Needing primary care but not getting it: The role of trust, stigma and organizational obstacles reported by homeless veterans

Thomas P. O’Toole, Erin E. Johnson, Stephan Redihan, Matthew Borgia, Jennifer Rose

Research output: Contribution to journalArticle

Abstract

We describe data from a multi- center community- based survey of homeless veterans who were not accessing available primary care to identify reasons for not getting this care as well as for not seeking health care when it was needed. Overall, 185 homeless veterans were interviewed: The average age was 48.7 years (SD 10.8), 94.6% were male, 43.2% were from a minority population. The majority identified a recent need for care and interest in having a primary care provider. Reasons for delaying care fell into three domains: 1) trust; 2) stigma; and 3) care processes. Identifying a place for care (OR 3.3; 95% CI: 1.4-7.7), having a medical condition (OR 5.5; 95% CI 1.9-15.4) and having depression (OR 3.4; 95% CI: 1.4-8.7) were associated with receiving care while not being involved in care decisions was associated with no care (OR 0.7; 95% CI 0.5-0.9). Our findings support the importance of considering health access within an expanded framework that includes perceived stigma, inflexible care systems and trust issues.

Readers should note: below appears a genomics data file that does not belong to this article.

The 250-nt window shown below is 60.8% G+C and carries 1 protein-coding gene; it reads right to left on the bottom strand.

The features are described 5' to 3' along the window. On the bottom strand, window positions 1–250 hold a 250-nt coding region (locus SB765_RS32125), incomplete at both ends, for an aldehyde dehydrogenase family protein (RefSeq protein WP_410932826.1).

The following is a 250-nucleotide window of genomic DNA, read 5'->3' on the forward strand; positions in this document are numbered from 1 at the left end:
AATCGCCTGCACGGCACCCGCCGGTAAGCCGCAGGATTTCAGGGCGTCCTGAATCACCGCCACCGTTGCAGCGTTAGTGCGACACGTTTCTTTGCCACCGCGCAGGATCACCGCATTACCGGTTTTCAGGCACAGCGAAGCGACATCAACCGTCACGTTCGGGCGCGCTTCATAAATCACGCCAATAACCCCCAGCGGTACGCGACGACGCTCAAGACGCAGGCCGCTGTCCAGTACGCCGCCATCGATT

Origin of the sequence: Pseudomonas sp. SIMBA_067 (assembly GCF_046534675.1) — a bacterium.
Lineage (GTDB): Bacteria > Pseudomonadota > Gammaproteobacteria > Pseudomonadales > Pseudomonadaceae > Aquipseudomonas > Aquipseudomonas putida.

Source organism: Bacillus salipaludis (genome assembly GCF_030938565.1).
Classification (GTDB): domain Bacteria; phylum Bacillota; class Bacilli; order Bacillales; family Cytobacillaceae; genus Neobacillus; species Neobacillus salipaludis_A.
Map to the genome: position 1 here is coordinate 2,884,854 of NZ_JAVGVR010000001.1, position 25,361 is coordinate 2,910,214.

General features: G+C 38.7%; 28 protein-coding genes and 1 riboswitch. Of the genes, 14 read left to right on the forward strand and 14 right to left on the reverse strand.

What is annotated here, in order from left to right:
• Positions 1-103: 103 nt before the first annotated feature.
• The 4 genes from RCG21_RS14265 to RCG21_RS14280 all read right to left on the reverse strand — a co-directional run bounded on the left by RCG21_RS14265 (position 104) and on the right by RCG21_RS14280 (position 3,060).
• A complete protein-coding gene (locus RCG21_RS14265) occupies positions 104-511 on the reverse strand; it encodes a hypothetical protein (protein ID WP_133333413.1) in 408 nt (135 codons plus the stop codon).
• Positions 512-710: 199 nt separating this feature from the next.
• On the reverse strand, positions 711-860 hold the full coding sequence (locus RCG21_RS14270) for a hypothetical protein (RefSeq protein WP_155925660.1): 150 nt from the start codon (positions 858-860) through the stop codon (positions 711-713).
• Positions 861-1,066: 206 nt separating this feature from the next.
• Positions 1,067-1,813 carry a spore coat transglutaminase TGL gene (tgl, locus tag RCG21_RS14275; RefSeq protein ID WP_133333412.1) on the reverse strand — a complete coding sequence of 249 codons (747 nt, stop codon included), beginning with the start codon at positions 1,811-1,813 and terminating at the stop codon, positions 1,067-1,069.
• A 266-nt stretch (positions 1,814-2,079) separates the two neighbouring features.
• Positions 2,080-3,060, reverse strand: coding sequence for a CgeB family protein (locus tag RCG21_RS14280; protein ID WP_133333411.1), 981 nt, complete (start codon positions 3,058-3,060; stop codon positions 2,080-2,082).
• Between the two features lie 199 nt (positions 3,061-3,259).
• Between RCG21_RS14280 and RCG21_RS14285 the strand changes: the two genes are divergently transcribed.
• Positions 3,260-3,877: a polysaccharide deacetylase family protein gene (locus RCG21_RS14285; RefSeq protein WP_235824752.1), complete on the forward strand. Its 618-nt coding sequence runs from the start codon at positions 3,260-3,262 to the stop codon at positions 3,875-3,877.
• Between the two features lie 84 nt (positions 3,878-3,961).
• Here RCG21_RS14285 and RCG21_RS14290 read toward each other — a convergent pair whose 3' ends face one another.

Original languageEnglish (US)
Pages (from-to)1019-1031
Number of pages13
JournalJournal of Health Care for the Poor and Underserved
Volume26
Issue number3
StatePublished - Aug 1 2015
Externally publishedYes

Keywords

  • Access
  • Attitudes
  • Homeless
  • Veterans

ASJC Scopus subject areas

  • Public Health, Environmental and Occupational Health

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